Thursday, February 24, 2011

Week Seven: In what ways are mediation and arbitration similar? Different?

            There are two ways that mediation and arbitration are very similar. First, both processes involve a third party (221, 235). In mediation, this third party “has limited or no authoritative decision-making power” (221). Instead of making a decision for the parties, in mediation the third party typically enables the parties in conflict to have their own discussion and arrive at their own solution (222). Of course, the results of mediation vary, but the third party’s role is to create space for dialogue and possibly a solution to emerge from the parties in conflict (221). In arbitration, the role of the third party is that of a decision-maker (235). Essentially, the third party is chosen to listen to the perspectives of both sides and come to the best decision for everyone involved (235). So, while the roles are very different, one similarity between mediation and arbitration is the involvement of a third party in the process.
             The second similarity is that both mediation and arbitration are alternatives to typical legal options (220). As alternatives, mediation and arbitration processes enable the parties in conflict to be active participants in creating their own solutions. This participation plays out differently in mediation and arbitration. For example, in mediation the parties are able to come to their own solution (222). However, even in arbitration, with the third party holding the decision-making power, the parties have chosen to take part in the arbitration process and chosen to involve the third party (235). For this reason, the parties are significantly more invested in the process and the solution in arbitration than they would be in a litigation process (235).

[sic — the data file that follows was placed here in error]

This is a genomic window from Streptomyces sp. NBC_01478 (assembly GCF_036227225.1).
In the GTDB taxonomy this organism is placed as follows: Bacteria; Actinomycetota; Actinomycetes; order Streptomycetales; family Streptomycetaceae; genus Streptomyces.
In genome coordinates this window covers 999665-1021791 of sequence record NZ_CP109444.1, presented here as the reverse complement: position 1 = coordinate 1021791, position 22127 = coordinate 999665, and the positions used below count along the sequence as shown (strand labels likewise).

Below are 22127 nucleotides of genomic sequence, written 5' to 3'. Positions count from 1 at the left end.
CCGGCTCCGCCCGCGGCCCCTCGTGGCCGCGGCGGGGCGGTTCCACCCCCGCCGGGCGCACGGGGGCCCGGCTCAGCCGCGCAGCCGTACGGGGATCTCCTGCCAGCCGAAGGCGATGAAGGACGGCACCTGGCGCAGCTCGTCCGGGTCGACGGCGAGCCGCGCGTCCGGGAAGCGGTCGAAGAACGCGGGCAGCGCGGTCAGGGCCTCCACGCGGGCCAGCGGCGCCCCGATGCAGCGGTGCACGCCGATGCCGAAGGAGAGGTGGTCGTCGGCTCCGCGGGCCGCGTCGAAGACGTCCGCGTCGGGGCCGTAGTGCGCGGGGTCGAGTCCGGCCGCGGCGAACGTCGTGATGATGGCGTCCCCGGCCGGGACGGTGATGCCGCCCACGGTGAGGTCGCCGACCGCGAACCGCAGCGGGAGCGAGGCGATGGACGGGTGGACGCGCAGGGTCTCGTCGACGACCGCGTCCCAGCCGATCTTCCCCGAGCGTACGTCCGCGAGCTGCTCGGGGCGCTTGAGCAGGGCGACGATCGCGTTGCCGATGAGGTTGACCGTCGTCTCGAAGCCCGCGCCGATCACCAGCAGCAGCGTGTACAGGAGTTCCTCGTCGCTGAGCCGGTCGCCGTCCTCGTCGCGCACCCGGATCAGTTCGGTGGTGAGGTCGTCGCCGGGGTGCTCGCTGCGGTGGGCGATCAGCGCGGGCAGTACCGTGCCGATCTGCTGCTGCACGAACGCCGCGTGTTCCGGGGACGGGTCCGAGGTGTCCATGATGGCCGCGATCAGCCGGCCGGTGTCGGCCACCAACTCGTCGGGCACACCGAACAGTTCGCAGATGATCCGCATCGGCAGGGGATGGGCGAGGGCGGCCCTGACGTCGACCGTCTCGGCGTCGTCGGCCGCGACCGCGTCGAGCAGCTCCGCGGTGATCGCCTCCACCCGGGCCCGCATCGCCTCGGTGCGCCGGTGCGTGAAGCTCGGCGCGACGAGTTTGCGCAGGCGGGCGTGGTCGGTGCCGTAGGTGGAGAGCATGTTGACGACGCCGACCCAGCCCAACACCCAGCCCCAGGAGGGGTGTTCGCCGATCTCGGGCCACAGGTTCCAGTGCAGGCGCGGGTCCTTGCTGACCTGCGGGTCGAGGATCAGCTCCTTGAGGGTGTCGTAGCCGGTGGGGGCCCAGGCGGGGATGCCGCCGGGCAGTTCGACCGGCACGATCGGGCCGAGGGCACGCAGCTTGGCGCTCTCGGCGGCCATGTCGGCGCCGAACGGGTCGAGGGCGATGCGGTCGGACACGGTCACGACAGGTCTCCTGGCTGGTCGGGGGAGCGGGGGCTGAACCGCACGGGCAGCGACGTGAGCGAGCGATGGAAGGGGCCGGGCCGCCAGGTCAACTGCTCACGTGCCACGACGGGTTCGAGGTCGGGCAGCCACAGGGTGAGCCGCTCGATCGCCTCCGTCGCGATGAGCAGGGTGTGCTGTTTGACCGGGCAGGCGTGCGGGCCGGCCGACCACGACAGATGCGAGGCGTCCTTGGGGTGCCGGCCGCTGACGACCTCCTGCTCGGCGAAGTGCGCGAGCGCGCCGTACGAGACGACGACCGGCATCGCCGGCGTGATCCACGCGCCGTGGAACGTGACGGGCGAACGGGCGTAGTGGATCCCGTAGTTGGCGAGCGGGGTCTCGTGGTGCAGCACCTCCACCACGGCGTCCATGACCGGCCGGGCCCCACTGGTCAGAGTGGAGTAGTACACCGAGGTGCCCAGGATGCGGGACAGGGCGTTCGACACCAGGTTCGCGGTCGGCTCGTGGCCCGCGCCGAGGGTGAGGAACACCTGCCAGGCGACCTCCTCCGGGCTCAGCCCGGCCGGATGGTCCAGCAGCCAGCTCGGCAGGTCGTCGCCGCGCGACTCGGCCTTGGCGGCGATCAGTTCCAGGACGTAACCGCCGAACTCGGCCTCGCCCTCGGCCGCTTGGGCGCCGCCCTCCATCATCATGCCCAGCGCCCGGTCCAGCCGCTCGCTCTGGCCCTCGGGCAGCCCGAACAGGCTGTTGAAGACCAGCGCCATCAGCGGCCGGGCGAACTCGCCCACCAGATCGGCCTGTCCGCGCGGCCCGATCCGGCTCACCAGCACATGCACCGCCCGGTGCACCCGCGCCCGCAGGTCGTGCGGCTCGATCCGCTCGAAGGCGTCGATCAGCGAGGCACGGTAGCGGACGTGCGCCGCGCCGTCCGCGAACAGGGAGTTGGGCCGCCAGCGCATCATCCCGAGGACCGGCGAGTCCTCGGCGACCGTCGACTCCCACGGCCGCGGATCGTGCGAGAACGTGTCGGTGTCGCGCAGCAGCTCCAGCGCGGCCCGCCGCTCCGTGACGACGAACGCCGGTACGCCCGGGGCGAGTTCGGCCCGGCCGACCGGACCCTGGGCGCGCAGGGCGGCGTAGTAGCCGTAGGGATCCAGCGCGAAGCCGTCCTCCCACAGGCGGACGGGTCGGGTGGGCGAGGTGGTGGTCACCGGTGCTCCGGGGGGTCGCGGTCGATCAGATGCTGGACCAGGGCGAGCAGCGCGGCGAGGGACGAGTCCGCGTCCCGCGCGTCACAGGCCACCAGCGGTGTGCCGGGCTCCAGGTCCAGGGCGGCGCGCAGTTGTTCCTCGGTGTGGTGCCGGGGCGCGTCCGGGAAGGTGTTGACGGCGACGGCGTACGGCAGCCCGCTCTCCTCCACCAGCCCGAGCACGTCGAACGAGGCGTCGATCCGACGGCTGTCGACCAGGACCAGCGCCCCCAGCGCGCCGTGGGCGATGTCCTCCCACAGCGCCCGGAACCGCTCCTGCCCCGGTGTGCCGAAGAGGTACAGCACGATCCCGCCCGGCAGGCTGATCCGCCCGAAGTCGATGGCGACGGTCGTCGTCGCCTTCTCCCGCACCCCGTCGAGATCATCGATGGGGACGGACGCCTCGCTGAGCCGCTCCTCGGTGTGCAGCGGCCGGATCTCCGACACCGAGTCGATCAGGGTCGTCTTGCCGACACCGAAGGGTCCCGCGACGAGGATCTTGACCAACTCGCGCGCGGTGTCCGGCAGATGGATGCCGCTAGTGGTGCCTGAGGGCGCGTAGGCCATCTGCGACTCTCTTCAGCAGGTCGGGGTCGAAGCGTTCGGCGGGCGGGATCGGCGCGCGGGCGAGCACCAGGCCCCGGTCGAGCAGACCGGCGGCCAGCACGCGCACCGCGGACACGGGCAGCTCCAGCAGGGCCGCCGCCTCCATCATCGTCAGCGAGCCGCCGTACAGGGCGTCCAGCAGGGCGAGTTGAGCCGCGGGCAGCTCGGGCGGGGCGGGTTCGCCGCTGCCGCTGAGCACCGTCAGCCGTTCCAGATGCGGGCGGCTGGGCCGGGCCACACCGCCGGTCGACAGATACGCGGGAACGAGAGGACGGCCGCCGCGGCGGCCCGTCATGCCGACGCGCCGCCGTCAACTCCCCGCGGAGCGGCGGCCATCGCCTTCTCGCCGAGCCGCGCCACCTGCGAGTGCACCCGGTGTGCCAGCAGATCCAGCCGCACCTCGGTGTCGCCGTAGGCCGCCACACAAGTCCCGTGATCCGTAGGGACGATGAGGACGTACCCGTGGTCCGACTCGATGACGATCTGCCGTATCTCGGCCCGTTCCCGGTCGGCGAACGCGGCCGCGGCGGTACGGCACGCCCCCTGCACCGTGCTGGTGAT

In exploring the similarities between mediation and arbitration, I have also touched on many of the differences. However, one difference stands out between these two processes, and that is the role of the third party. While the third party is neutral in both mediation (231) and arbitration (235), in arbitration the third party is required to make a decision. Thus, in arbitration the third party is more involved in shaping of a solution. As Cheldelin points out, there is much debate about the neutrality of the third party in the mediation process (231), with many scholars and practitioners doubting that it is possible or even helpful for the third party to be completely neutral. I share these doubts, and I really struggled in mediation training with the idea that in order to be a good mediator I was not allowed to care about the situation at hand. However, also I would not want to be in a process in which I (as the third party) had all the decision-making power. Thus, for me the “med-arb” approach that combines these two processes is very appealing (239). This process, which creates space for dialogue between the parties but ultimately leaves decision making power to the mediator/arbiter, has great potential as a balanced alternative to litigation (239).

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